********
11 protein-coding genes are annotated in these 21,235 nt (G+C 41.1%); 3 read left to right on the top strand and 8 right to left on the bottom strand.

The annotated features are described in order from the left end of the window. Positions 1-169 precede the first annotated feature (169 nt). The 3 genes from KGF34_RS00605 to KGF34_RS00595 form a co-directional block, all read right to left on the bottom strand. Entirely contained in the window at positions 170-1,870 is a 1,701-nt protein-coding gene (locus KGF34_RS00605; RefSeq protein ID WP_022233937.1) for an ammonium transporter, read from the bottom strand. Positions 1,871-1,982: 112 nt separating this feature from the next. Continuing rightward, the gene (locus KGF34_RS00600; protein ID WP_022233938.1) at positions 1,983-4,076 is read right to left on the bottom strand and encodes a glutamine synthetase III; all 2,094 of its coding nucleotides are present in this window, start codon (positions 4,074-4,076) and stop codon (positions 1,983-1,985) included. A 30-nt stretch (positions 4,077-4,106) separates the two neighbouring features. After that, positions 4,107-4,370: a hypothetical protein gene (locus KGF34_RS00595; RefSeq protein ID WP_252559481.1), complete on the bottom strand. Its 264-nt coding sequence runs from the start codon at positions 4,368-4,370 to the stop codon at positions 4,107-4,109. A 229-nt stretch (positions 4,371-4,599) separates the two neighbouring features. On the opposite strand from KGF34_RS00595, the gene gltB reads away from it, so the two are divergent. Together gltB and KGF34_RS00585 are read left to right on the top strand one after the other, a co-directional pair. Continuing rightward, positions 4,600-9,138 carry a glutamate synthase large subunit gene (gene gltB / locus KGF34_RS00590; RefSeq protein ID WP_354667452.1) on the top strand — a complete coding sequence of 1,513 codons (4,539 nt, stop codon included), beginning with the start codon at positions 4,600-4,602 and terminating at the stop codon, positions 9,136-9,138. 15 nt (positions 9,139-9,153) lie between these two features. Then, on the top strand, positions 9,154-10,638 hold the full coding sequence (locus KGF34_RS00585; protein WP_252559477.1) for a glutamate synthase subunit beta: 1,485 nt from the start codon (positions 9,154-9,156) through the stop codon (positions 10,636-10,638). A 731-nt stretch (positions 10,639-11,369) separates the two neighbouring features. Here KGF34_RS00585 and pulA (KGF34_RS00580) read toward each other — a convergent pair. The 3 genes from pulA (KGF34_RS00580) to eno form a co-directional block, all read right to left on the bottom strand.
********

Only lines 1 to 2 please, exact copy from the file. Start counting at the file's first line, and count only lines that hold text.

11 protein-coding genes are annotated in these 21,235 nt (G+C 41.1%); 3 read left to right on the top strand and 8 right to left on the bottom strand.

The annotated features are described in order from the left end of the window. Positions 1-169 precede the first annotated feature (169 nt). The 3 genes from KGF34_RS00605 to KGF34_RS00595 form a co-directional block, all read right to left on the bottom strand. Entirely contained in the window at positions 170-1,870 is a 1,701-nt protein-coding gene (locus KGF34_RS00605; RefSeq protein ID WP_022233937.1) for an ammonium transporter, read from the bottom strand. Positions 1,871-1,982: 112 nt separating this feature from the next. Continuing rightward, the gene (locus KGF34_RS00600; protein ID WP_022233938.1) at positions 1,983-4,076 is read right to left on the bottom strand and encodes a glutamine synthetase III; all 2,094 of its coding nucleotides are present in this window, start codon (positions 4,074-4,076) and stop codon (positions 1,983-1,985) included. A 30-nt stretch (positions 4,077-4,106) separates the two neighbouring features. After that, positions 4,107-4,370: a hypothetical protein gene (locus KGF34_RS00595; RefSeq protein ID WP_252559481.1), complete on the bottom strand. Its 264-nt coding sequence runs from the start codon at positions 4,368-4,370 to the stop codon at positions 4,107-4,109. A 229-nt stretch (positions 4,371-4,599) separates the two neighbouring features. On the opposite strand from KGF34_RS00595, the gene gltB reads away from it, so the two are divergent. Together gltB and KGF34_RS00585 are read left to right on the top strand one after the other, a co-directional pair. Continuing rightward, positions 4,600-9,138 carry a glutamate synthase large subunit gene (gene gltB / locus KGF34_RS00590; RefSeq protein ID WP_354667452.1) on the top strand — a complete coding sequence of 1,513 codons (4,539 nt, stop codon included), beginning with the start codon at positions 4,600-4,602 and terminating at the stop codon, positions 9,136-9,138. 15 nt (positions 9,139-9,153) lie between these two features. Then, on the top strand, positions 9,154-10,638 hold the full coding sequence (locus KGF34_RS00585; protein WP_252559477.1) for a glutamate synthase subunit beta: 1,485 nt from the start codon (positions 9,154-9,156) through the stop codon (positions 10,636-10,638). A 731-nt stretch (positions 10,639-11,369) separates the two neighbouring features. Here KGF34_RS00585 and pulA (KGF34_RS00580) read toward each other — a convergent pair. The 3 genes from pulA (KGF34_RS00580) to eno form a co-directional block, all read right to left on the bottom strand.